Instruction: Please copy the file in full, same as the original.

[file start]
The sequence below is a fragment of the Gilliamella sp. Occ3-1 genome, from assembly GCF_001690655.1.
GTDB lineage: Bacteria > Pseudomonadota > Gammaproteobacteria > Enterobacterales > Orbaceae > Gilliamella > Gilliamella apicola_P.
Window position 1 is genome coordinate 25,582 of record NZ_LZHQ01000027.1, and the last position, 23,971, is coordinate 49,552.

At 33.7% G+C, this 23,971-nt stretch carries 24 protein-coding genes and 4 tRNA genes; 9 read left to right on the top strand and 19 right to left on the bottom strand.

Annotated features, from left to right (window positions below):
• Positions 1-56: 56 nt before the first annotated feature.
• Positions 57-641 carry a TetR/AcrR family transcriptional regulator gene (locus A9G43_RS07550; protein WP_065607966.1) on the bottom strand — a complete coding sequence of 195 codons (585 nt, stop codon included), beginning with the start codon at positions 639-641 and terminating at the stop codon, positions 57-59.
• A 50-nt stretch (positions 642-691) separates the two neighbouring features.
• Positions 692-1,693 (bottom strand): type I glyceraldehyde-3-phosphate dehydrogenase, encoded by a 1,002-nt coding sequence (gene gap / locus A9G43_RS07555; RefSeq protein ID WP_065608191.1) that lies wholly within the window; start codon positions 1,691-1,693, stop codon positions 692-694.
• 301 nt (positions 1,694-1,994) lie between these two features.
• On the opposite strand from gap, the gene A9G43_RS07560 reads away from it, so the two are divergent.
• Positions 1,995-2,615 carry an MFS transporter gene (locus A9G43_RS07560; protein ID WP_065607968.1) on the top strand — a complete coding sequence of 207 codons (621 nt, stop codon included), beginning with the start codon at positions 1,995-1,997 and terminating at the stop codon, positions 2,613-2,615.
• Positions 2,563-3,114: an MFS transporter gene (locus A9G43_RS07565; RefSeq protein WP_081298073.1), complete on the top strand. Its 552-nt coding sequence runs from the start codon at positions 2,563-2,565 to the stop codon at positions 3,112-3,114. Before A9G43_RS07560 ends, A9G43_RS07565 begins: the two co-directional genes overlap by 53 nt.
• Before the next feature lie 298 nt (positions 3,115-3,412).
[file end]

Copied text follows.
The sequence below is a fragment of the Gilliamella sp. Occ3-1 genome, from assembly GCF_001690655.1.
GTDB lineage: Bacteria > Pseudomonadota > Gammaproteobacteria > Enterobacterales > Orbaceae > Gilliamella > Gilliamella apicola_P.
Window position 1 is genome coordinate 25,582 of record NZ_LZHQ01000027.1, and the last position, 23,971, is coordinate 49,552.

At 33.7% G+C, this 23,971-nt stretch carries 24 protein-coding genes and 4 tRNA genes; 9 read left to right on the top strand and 19 right to left on the bottom strand.

Annotated features, from left to right (window positions below):
• Positions 1-56: 56 nt before the first annotated feature.
• Positions 57-641 carry a TetR/AcrR family transcriptional regulator gene (locus A9G43_RS07550; protein WP_065607966.1) on the bottom strand — a complete coding sequence of 195 codons (585 nt, stop codon included), beginning with the start codon at positions 639-641 and terminating at the stop codon, positions 57-59.
• A 50-nt stretch (positions 642-691) separates the two neighbouring features.
• Positions 692-1,693 (bottom strand): type I glyceraldehyde-3-phosphate dehydrogenase, encoded by a 1,002-nt coding sequence (gene gap / locus A9G43_RS07555; RefSeq protein ID WP_065608191.1) that lies wholly within the window; start codon positions 1,691-1,693, stop codon positions 692-694.
• 301 nt (positions 1,694-1,994) lie between these two features.
• On the opposite strand from gap, the gene A9G43_RS07560 reads away from it, so the two are divergent.
• Positions 1,995-2,615 carry an MFS transporter gene (locus A9G43_RS07560; protein ID WP_065607968.1) on the top strand — a complete coding sequence of 207 codons (621 nt, stop codon included), beginning with the start codon at positions 1,995-1,997 and terminating at the stop codon, positions 2,613-2,615.
• Positions 2,563-3,114: an MFS transporter gene (locus A9G43_RS07565; RefSeq protein WP_081298073.1), complete on the top strand. Its 552-nt coding sequence runs from the start codon at positions 2,563-2,565 to the stop codon at positions 3,112-3,114. Before A9G43_RS07560 ends, A9G43_RS07565 begins: the two co-directional genes overlap by 53 nt.
• Before the next feature lie 298 nt (positions 3,115-3,412).